Re: Looking for a design pattern

James Kanze <>
Tue, 11 Aug 2009 04:55:21 -0700 (PDT)
On Aug 10, 2:40 pm, Michael Doubez <> wrote:

On 10 ao=FBt, 14:13, mathieu <> wrote:

Let say I am writing a word processor. It would be a bad
design to consider that a document is a std::vector of
instances of a class MyChar ? Where a MyChar would look

struct MyChar
  char TheChar;
  bool Bold;
  bool Italic;
  unsigned char Color[3];

Inserting and deleting in a vector<> for an editor is already
a problem.

Maybe. The classical solution has always been to keep the free
space at the position of the cursor, rather than at the end, but
I do remember some measurements, made a long time ago, which
showed that copying even a MB of characters wasn't that

  This design is hardcoded (what if I need another attribute later on)
and it would be very difficult to look for a specify array of char. It
would also eat a lot of memory...

Maybe. Alf's already mentionned the flyweight pattern; more
classically, character attributes tend to affect blocks of
characters, and not really be needed for all editing tasks, so
the usual solution is to maintain them separately, over ranges,
rather than single positions. Say in a structure something like
std::map< position, attributes >. (If you need to find the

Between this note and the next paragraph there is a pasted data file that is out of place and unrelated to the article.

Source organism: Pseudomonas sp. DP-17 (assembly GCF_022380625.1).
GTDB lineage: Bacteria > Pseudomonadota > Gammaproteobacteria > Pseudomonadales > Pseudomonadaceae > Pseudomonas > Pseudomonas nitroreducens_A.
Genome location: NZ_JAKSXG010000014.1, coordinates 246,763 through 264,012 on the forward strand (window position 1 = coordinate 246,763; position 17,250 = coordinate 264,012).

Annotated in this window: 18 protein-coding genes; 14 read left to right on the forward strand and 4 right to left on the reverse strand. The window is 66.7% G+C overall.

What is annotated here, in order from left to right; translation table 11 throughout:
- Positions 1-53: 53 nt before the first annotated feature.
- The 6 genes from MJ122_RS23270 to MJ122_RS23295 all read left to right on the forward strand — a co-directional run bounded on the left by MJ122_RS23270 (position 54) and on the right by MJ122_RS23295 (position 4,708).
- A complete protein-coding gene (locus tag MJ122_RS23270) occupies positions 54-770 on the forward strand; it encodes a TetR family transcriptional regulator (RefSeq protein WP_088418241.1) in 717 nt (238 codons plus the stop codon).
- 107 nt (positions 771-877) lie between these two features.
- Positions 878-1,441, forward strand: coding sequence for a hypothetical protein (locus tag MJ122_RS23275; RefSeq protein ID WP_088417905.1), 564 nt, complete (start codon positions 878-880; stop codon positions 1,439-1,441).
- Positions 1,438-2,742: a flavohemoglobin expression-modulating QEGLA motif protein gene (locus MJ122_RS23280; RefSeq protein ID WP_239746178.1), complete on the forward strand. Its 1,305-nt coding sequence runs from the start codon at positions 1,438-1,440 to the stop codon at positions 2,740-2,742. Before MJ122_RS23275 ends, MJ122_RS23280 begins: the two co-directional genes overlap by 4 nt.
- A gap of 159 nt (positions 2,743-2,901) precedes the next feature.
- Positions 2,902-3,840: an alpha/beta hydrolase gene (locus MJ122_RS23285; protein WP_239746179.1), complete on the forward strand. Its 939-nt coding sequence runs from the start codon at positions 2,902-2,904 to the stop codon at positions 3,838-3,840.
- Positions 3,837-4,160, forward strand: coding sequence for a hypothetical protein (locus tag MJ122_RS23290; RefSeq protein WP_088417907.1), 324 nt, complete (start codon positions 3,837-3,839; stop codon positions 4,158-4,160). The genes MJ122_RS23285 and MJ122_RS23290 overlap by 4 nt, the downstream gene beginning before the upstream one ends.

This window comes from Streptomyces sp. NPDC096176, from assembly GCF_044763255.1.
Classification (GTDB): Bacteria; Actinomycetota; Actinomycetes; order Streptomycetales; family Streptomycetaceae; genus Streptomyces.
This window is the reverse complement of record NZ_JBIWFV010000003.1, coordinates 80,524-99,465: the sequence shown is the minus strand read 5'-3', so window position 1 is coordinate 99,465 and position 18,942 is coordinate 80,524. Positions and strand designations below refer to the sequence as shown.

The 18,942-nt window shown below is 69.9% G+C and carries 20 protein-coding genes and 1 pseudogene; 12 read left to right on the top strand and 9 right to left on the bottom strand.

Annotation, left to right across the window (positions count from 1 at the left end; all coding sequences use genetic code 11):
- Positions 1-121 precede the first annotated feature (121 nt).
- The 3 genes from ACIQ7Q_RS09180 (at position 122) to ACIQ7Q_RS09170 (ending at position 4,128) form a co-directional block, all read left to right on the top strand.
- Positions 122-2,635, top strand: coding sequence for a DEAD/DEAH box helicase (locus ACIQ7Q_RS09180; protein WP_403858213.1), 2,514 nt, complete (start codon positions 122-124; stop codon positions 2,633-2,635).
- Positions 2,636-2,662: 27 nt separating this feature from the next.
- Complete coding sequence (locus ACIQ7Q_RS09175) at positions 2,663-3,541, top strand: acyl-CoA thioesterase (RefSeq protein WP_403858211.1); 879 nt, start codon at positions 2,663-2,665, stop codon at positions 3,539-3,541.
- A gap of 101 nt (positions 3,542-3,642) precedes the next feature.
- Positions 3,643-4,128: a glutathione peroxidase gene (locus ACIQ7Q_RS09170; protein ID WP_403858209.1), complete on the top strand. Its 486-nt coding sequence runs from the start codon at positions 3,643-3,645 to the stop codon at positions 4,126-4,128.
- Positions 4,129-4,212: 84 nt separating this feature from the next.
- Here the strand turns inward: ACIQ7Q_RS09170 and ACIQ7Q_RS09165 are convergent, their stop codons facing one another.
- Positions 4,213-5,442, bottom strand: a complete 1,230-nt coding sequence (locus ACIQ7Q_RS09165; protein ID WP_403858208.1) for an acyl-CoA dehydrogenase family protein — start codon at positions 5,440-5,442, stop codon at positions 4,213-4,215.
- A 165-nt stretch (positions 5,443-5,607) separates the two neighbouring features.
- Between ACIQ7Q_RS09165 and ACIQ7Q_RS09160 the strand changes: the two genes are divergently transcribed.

attributes for a specific character, lower_bound with the
character's position should do the trick. On the other hand,
insertions and deletions can be tricky, since unless you can do
so without modifying the position key, you'll have to update all
of the map entries following the affected position. The systems
I'm aware of that use this strategy use two dimensional
positionning---line and column---so that normally, very few
entries have to be updated.)

You can also use a discriminated union with either character
data or a pointer to the (new) attributes in the same array. To
find the attributes for a character, scan backwards until you
hit an entry which contains or points to attributes. (If you
don't mind some tricky programming, there are bits free in
something like:
    union Character
        uint32_t codePoint ;
        Attributes const* attributes ;
    } ;
which could be used. Unicode only requires 21 bits, and on most
systems, an Attributes* must be aligned---on a lot of systems,
like Windows or Linux, you're even guaranteed that a certain
number of the upper bits won't all be zero (and on all of the 32
bit Unix systems I know, it would be simple to write an
allocator/garbage collector for Attributes which would ensure
that the top bit of the address is always set).

If you want to keep the data with the character, then the
solution should still involve a pointer, so that the size and
structure of Attributes can easily evolve:
    struct Character
        uint32_t codePoint ;
        Attributes const* attributes ;
    } ;
(This is probably the easiest solution to implement, so should
probably be chosen until it is clear that it causes problems.)

Unless you're keeping the attributes in a separately keyed
structure, you'll want garbage collection. Managing their
memory by hand is too painful, and replacing the raw pointer
with a smart pointer here will kill you when it comes to
performance (and can't be done at all with the union

James Kanze (GABI Software)
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